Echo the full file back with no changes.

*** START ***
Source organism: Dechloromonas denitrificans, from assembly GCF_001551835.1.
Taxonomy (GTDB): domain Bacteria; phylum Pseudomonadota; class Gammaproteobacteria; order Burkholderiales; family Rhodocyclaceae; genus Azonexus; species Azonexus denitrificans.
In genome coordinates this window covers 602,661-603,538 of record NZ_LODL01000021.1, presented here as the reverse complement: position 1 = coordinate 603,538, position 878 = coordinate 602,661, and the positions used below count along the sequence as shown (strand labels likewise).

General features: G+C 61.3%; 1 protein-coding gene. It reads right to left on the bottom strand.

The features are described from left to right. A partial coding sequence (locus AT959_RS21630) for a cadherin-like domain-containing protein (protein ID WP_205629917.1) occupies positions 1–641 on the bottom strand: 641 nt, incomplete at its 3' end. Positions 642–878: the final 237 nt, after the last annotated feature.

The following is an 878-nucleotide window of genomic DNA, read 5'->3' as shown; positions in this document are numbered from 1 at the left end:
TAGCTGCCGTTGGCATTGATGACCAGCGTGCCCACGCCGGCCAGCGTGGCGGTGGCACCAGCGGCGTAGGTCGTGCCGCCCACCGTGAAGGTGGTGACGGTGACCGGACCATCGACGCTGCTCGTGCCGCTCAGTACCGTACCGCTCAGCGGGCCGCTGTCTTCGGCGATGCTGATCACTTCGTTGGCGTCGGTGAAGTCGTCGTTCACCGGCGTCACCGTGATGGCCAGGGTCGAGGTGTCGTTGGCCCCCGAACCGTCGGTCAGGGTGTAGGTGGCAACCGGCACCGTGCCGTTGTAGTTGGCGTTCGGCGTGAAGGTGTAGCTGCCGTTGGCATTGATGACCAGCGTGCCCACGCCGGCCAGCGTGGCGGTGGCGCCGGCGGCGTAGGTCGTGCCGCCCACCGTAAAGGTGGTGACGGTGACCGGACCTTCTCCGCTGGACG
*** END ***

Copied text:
Source organism: Dechloromonas denitrificans, from assembly GCF_001551835.1.
Taxonomy (GTDB): domain Bacteria; phylum Pseudomonadota; class Gammaproteobacteria; order Burkholderiales; family Rhodocyclaceae; genus Azonexus; species Azonexus denitrificans.
In genome coordinates this window covers 602,661-603,538 of record NZ_LODL01000021.1, presented here as the reverse complement: position 1 = coordinate 603,538, position 878 = coordinate 602,661, and the positions used below count along the sequence as shown (strand labels likewise).

General features: G+C 61.3%; 1 protein-coding gene. It reads right to left on the bottom strand.

The features are described from left to right. A partial coding sequence (locus AT959_RS21630) for a cadherin-like domain-containing protein (protein ID WP_205629917.1) occupies positions 1–641 on the bottom strand: 641 nt, incomplete at its 3' end. Positions 642–878: the final 237 nt, after the last annotated feature.

The following is an 878-nucleotide window of genomic DNA, read 5'->3' as shown; positions in this document are numbered from 1 at the left end:
TAGCTGCCGTTGGCATTGATGACCAGCGTGCCCACGCCGGCCAGCGTGGCGGTGGCACCAGCGGCGTAGGTCGTGCCGCCCACCGTGAAGGTGGTGACGGTGACCGGACCATCGACGCTGCTCGTGCCGCTCAGTACCGTACCGCTCAGCGGGCCGCTGTCTTCGGCGATGCTGATCACTTCGTTGGCGTCGGTGAAGTCGTCGTTCACCGGCGTCACCGTGATGGCCAGGGTCGAGGTGTCGTTGGCCCCCGAACCGTCGGTCAGGGTGTAGGTGGCAACCGGCACCGTGCCGTTGTAGTTGGCGTTCGGCGTGAAGGTGTAGCTGCCGTTGGCATTGATGACCAGCGTGCCCACGCCGGCCAGCGTGGCGGTGGCGCCGGCGGCGTAGGTCGTGCCGCCCACCGTAAAGGTGGTGACGGTGACCGGACCTTCTCCGCTGGACG